How to vent your tankless water heater

Though you bought your brand new water heater to take care of your home's hot water needs, you'll need to add a little air into the mix before you can start using your tankless unit.

Tankless water heaters work by supercharging a continuous supply of water with enough heat to supply your entire home. However, you'll also need to provide a source of fresh air to your unit to fuel the combustion engine inside. This is done through a process known as venting.

There's one more construction project to do before switching on your tankless water heater.There's one more construction project to do before switching on your tankless water heater.

The Propane Education and Research Council explained that tankless heaters can be vented in several different ways. If your unit is installed indoors, you'll need both an incoming and outgoing source of air. However, these pipes can be combined into a single line in a process known as concentric venting to minimize the impact of construction on your home. Depending on the model, you could get away with a discreet PVC pipe that exits through an inconspicuous wall of your home. If you're a stickler for design, you can even fit decorative caps on the end of vent pipes to preserve your home's look and feel.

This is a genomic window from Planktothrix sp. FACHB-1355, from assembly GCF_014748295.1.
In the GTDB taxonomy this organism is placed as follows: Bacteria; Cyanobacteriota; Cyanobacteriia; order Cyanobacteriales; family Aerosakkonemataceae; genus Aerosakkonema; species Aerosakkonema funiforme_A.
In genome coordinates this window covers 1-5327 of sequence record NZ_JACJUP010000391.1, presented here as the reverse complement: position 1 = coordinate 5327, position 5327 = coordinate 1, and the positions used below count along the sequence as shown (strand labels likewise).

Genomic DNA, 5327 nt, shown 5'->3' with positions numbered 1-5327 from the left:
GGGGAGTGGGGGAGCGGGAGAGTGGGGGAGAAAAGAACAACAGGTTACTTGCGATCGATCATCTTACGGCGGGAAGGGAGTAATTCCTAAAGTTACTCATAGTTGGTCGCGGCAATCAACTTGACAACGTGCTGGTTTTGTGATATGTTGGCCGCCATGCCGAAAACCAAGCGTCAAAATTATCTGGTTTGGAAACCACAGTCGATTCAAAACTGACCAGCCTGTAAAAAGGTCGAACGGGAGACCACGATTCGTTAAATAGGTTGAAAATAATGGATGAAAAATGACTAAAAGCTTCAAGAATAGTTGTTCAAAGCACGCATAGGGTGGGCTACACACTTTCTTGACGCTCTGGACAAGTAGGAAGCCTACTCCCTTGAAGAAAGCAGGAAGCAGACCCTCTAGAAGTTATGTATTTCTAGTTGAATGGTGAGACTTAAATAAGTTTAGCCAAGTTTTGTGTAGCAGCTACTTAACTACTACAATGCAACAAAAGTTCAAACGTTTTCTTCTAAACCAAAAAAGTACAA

Not every homeowner is ready to ditch their old heaters or tankless units, and if you're planning on adding a tankless heater onto the same line as a storage model, you can cut down on your venting work, too. By tapping into the existing vent system for your traditional heater, you can install your tankless units without any extra work.

If you were lucky enough to purchase an outdoor tankless heater, you can skip the venting process. These models come equipped with their own intake and exhaust ports, so if everything else was installed correctly, you're good to go for your first shower.

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